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Hydrology and Earth System Sciences An interactive open-access journal of the European Geosciences Union
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https://doi.org/10.5194/hess-2019-660
© Author(s) 2020. This work is distributed under
the Creative Commons Attribution 4.0 License.
https://doi.org/10.5194/hess-2019-660
© Author(s) 2020. This work is distributed under
the Creative Commons Attribution 4.0 License.

Submitted as: research article 06 Jan 2020

Submitted as: research article | 06 Jan 2020

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This preprint is currently under review for the journal HESS.

Climate-dependent propagation of precipitation uncertainty into the water cycle

Ali Fallah1,2, Sungmin O2, and Rene Orth2 Ali Fallah et al.
  • 1Department of Civil and Environmental Engineering, Shiraz University, Shiraz, Iran
  • 2Department of Biogeochemical Integration, Max Planck Institute for Biogeochemistry, D-07745, Jena, Germany

Abstract. Precipitation is a crucial variable for hydro-meteorological applications. Unfortunately, rain gauge measurements are sparse and unevenly distributed, which substantially hampers the use of in-situ precipitation data in many regions of the world. The increasing availability of high-resolution gridded precipitation products presents a valuable alternative, especially over gauge-sparse regions. Nevertheless, uncertainties and corresponding differences across products can limit the applicability of these data. This study examines the usefulness of current state-of-the-art precipitation datasets in hydrological modelling. For this purpose, we force a conceptual hydrological model with multiple precipitation datasets in > 200 European catchments. We consider a wide range of precipitation products, which are generated via (1) interpolation of gauge measurements (E-OBS and GPCC V.2018), (2) combination of multiple sources (MSWEP V2) and (3) data assimilation into reanalysis models (ERA-Interim, ERA5, and CFSR). For each catchment, runoff and evapotranspiration simulations are obtained by forcing the model with the various precipitation products. Evaluation is done at the monthly time scale during the period of 1984–2007. We find that simulated runoff values are highly dependent on the accuracy of precipitation inputs, and thus show significant differences between the simulations. By contrast, simulated evapotranspiration is generally much less influenced. The results are further analysed with respect to different hydro-climatic regimes. We find that the impact of precipitation uncertainty on simulated runoff increases towards wetter regions, while the opposite is observed in the case of evapotranspiration. Finally, we perform an indirect performance evaluation of the precipitation datasets by comparing the runoff simulations with streamflow observations. Thereby, E-OBS yields the best agreement, while furthermore ERA5, GPCC V.2018 and MSWEP V2 show good performance. In summary, our findings highlight a climate-dependent propagation of precipitation uncertainty through the water cycle; while runoff is strongly impacted in comparatively wet regions such as Central Europe, there are increasing implications on evapotranspiration towards drier regions.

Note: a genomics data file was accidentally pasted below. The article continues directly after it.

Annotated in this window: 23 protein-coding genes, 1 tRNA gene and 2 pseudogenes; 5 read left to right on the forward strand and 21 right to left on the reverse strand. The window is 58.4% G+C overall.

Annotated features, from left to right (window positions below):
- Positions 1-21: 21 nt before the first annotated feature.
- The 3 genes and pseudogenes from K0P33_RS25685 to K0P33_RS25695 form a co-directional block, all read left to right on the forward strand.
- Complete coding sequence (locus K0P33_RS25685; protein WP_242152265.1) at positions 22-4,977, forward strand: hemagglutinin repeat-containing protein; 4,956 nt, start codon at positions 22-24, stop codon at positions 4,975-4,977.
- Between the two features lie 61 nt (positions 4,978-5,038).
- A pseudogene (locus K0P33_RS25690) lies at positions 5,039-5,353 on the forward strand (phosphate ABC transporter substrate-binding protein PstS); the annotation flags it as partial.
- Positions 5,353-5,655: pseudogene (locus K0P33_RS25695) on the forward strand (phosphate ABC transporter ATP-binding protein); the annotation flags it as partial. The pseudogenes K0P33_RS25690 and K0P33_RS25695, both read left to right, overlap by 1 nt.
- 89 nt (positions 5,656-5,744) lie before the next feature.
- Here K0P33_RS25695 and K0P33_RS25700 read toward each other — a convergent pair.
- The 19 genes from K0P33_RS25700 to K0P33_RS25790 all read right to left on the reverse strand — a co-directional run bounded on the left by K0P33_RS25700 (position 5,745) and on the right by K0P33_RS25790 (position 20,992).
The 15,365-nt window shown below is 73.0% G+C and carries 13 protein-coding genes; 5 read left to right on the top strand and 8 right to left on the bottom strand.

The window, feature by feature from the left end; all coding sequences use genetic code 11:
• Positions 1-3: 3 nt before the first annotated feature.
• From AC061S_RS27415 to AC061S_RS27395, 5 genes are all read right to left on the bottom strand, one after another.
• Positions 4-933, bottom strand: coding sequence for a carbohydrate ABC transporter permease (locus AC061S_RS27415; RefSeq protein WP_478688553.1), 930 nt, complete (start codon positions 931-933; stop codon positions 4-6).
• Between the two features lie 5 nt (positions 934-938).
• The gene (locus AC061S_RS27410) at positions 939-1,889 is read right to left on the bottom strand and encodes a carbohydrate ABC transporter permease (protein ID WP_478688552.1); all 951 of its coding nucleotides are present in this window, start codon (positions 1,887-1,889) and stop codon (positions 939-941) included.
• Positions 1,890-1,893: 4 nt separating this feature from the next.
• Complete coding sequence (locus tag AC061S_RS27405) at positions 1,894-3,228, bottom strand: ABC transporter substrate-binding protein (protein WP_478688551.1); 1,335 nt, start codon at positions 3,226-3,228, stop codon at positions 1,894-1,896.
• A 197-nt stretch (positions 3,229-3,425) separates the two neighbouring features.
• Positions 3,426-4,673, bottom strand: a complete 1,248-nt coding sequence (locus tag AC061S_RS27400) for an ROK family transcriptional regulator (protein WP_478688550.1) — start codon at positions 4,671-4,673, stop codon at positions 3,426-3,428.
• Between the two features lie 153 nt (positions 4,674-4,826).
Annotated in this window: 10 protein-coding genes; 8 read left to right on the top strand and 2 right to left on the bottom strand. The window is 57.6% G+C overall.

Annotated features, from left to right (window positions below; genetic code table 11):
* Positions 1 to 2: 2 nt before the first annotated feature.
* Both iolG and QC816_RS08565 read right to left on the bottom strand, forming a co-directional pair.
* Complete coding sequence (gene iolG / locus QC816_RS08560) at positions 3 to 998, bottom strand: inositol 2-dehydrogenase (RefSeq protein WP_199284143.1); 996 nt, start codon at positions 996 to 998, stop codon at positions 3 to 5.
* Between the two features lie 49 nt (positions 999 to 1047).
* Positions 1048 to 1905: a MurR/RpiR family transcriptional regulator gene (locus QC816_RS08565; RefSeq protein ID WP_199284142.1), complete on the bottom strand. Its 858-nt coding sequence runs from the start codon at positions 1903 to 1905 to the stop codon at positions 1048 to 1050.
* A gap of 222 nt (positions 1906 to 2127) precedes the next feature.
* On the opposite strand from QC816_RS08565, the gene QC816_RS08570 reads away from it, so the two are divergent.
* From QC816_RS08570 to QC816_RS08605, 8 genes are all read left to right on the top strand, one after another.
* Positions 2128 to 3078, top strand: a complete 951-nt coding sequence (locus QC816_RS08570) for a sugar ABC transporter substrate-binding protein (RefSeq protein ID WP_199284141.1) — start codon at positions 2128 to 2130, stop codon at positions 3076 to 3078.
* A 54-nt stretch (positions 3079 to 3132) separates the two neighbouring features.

Ali Fallah et al.

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Ali Fallah et al.

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Latest update: 04 Apr 2020
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Short summary
We find that simulated runoff values are highly dependent on the accuracy of precipitation inputs, and thus show significant differences between the simulations. By contrast, simulated evapotranspiration is generally much less influenced. The results are further analysed with respect to different hydro-climatic regimes. We find that the impact of precipitation uncertainty on simulated runoff increases towards wetter regions, while the opposite is observed in the case of evapotranspiration.
We find that simulated runoff values are highly dependent on the accuracy of precipitation...
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